In an unusual decision last week, the High Court granted an interim injunction requiring the defendant computer retail store to continue promoting the claimant's security software (in accordance with the contract between the parties) pending the related trial for breach of contract. The court is often reluctant to order that one side perform positive obligations contained in a contract but in making the order the court acknowledged that the upcoming trial would be expedited and therefore the part of the order requiring the defendant to act 'positively' would be for a relatively short period.
The case is also a useful illustration of the application of the American Cyanamid guidelines (taken from the case of American Cyanamid Co (No 1) v Ethicon Ltd  UKHL 1) to establish whether an applicant has an adequate case for the granting of an interim injunction in this situation.
Under the contract, the defendant could only promote the claimant's products in its stores, save where a hardware product existed which was incompatible with the claimant’s security software, at which point the defendant should be able to promote an alternative. The claimant discovered that the defendant had stopped promoting and marketing its products in general, as a result of the possible incompatibility of the claimant's products with Microsoft's Windows 10S. The claimant argued that the contract did not provide a general release of obligations on the defendant where there was alleged incompatibility with some products, and in commencing the claim for breach of contract, sought an interim injunction compelling the defendant to continue marketing its products.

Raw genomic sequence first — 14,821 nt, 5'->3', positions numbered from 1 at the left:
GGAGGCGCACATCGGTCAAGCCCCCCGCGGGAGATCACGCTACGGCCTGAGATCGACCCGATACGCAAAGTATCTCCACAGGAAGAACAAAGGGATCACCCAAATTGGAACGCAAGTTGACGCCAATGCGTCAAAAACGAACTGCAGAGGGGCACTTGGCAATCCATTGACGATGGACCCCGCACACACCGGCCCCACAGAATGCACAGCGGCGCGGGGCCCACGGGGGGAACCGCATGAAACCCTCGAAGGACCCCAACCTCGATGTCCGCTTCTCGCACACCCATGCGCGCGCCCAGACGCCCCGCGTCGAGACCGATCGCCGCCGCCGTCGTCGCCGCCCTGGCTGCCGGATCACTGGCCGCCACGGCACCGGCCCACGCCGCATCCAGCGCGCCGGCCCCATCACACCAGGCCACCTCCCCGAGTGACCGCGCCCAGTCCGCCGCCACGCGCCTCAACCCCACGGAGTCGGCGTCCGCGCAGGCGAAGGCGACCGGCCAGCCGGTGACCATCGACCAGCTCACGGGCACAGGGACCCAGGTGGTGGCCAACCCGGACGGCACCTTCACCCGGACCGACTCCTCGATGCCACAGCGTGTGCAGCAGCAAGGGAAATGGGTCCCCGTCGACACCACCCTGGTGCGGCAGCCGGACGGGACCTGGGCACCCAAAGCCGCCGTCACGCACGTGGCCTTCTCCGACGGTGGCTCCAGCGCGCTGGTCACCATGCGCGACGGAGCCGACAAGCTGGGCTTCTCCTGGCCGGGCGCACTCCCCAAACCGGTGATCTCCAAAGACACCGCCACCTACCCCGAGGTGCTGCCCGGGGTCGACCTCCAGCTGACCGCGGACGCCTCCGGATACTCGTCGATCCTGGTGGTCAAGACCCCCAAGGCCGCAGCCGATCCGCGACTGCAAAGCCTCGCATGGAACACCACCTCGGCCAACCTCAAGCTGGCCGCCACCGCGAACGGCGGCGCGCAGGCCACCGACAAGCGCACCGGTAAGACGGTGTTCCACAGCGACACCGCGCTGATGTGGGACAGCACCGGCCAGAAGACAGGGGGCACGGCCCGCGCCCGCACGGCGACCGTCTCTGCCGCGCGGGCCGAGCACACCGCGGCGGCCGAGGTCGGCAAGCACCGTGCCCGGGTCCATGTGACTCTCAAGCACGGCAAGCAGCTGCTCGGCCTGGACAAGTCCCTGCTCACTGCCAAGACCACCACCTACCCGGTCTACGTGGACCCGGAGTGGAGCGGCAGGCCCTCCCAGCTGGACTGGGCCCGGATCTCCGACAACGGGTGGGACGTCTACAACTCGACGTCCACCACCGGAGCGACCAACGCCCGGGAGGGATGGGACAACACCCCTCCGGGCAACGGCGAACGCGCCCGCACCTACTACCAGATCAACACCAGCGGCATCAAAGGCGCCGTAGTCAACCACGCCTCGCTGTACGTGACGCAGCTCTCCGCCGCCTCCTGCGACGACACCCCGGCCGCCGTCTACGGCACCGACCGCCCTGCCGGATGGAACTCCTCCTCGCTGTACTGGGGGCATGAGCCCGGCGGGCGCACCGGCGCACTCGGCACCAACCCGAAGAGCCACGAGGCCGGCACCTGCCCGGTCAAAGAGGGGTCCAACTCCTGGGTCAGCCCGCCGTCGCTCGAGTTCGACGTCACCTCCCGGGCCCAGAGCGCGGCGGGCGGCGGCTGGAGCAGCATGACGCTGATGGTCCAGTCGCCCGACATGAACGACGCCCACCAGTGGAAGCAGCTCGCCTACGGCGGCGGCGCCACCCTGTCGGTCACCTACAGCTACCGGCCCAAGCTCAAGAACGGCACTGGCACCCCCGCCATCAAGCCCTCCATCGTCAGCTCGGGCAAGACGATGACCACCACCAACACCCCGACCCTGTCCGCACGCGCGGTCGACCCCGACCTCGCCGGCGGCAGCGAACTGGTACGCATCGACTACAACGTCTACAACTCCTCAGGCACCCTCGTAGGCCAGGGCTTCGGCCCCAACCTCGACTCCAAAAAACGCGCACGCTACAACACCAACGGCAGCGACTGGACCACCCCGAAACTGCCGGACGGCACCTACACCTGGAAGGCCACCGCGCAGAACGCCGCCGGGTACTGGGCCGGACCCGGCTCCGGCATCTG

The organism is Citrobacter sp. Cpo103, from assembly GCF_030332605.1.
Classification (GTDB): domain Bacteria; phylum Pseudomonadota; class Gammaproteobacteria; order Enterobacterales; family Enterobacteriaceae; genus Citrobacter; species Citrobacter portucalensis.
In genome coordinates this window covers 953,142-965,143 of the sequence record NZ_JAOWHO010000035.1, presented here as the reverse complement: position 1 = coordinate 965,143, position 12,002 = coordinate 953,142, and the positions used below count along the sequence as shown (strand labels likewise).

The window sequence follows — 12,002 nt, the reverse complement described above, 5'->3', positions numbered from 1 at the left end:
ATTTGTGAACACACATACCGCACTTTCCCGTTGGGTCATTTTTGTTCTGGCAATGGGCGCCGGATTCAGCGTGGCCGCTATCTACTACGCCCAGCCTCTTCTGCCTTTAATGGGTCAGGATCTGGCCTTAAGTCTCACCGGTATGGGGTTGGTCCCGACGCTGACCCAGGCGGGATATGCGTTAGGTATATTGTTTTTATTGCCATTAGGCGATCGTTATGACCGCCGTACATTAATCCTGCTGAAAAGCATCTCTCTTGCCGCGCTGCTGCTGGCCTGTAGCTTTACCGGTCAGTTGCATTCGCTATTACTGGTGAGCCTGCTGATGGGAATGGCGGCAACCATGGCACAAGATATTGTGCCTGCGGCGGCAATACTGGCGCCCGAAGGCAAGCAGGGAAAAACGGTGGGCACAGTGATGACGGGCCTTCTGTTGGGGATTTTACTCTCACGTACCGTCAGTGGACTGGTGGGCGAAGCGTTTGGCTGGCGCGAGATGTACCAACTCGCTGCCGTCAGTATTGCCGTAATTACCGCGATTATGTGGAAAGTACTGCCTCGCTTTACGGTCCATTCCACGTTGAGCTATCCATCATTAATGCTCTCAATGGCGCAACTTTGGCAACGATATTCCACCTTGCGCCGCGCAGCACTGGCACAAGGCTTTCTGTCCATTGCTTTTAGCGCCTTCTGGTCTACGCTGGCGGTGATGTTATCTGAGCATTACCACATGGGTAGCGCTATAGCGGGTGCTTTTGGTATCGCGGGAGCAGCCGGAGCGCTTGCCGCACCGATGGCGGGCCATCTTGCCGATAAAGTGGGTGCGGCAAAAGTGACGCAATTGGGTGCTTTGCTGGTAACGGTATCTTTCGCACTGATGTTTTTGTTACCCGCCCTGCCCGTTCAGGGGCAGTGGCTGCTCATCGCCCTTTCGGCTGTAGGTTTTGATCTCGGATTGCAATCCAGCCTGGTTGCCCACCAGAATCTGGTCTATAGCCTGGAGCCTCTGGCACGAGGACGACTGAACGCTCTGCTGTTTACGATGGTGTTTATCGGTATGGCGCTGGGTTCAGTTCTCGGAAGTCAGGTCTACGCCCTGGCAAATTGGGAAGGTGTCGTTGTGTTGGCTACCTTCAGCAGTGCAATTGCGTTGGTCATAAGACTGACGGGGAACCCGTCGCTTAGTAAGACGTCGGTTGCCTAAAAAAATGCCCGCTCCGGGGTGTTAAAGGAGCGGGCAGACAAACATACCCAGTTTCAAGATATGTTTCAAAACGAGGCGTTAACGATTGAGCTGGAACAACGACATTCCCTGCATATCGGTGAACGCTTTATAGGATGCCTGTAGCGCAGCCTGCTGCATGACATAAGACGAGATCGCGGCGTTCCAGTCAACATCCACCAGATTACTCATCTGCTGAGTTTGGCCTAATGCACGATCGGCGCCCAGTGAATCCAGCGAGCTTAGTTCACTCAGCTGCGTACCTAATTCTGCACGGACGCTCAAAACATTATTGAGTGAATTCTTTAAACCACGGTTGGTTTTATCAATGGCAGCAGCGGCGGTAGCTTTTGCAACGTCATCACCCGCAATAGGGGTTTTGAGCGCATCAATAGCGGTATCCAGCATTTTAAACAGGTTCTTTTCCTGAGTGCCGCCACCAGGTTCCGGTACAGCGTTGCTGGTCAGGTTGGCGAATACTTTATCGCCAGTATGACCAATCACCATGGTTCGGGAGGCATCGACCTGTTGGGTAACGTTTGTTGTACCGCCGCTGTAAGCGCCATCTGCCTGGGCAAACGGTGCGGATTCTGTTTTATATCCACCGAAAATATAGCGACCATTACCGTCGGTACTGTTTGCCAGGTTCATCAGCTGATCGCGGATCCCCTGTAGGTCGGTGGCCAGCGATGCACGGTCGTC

The decision of the court
In applying American Cyanamid the court considered whether there was a serious issue to be tried and determined this part of the guidelines was satisfied.
The court then went onto consider the adequacy of damages as a remedy. The claimant made clear that it would be more than mere sales loss that would follow the failure to grant an injunction. In terms of the alleged breach, a cap existed in the contract on the amount of recoverable damages and this cap had almost been exhausted. The resulting issue concerning adequacy of damages therefore leant towards granting interim relief.
Finally the court considered where the balance of convenience lay in granting, or not granting, the injunction; it was held to be appropriate to grant the injunction. The injunction as originally requested by the claimant, requiring the defendant to promote only the claimant’s products in-store, was considered a step too far by the court, but court held that the injunction should, in principle, be applied. As such, the court included a carve-out in line with the contract which allowed leeway to the defendant on decisions regarding incompatibility with the claimant's product, where "acting reasonably, following discussions with [the claimant]", the hardware was deemed incompatible with 10S and the claimant's products.